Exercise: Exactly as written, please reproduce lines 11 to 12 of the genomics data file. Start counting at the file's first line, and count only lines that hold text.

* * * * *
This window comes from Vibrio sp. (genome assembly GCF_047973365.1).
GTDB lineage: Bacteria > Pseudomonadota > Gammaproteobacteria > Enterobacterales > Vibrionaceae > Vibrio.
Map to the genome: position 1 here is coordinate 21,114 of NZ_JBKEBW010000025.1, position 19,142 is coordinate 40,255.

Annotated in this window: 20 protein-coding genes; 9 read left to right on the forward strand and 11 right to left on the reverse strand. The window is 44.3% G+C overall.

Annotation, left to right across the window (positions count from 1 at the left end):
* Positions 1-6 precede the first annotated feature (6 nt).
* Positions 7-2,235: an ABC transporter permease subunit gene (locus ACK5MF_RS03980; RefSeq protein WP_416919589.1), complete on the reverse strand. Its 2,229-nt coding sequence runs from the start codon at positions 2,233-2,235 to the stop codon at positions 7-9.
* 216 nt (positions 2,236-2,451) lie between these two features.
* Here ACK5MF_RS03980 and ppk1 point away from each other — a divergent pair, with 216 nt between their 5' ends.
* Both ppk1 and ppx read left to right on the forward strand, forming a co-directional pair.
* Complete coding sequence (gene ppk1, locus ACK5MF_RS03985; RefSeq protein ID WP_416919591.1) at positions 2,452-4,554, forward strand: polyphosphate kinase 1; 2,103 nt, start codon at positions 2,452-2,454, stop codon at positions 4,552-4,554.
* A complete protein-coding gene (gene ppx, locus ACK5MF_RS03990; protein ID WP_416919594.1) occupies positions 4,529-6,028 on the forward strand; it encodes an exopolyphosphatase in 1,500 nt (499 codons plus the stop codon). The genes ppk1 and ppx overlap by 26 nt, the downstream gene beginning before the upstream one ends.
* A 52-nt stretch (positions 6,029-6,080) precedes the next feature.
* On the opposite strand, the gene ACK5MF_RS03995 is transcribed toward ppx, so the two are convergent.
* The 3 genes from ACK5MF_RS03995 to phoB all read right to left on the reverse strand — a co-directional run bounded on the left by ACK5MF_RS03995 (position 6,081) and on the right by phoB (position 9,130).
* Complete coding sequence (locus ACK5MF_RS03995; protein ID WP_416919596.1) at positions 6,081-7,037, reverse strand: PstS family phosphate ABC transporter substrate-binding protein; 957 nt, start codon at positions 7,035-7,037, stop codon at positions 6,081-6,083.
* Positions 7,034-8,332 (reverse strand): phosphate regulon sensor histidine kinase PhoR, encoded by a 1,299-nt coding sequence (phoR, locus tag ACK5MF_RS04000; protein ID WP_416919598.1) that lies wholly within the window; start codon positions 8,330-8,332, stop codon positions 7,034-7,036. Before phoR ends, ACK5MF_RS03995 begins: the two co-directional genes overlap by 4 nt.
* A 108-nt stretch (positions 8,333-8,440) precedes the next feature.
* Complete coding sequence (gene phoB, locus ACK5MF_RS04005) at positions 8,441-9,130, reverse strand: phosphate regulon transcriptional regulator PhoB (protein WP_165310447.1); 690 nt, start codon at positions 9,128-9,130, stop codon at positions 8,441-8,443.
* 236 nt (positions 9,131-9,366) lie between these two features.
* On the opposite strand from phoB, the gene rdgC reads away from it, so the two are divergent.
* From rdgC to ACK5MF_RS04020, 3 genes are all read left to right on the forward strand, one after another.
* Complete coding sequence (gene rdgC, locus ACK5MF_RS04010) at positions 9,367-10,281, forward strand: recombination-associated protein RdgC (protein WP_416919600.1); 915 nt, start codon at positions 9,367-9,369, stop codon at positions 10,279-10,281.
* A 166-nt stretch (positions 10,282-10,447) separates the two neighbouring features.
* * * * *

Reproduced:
* Complete coding sequence (gene ppk1, locus ACK5MF_RS03985; RefSeq protein ID WP_416919591.1) at positions 2,452-4,554, forward strand: polyphosphate kinase 1; 2,103 nt, start codon at positions 2,452-2,454, stop codon at positions 4,552-4,554.
* A complete protein-coding gene (gene ppx, locus ACK5MF_RS03990; protein ID WP_416919594.1) occupies positions 4,529-6,028 on the forward strand; it encodes an exopolyphosphatase in 1,500 nt (499 codons plus the stop codon). The genes ppk1 and ppx overlap by 26 nt, the downstream gene beginning before the upstream one ends.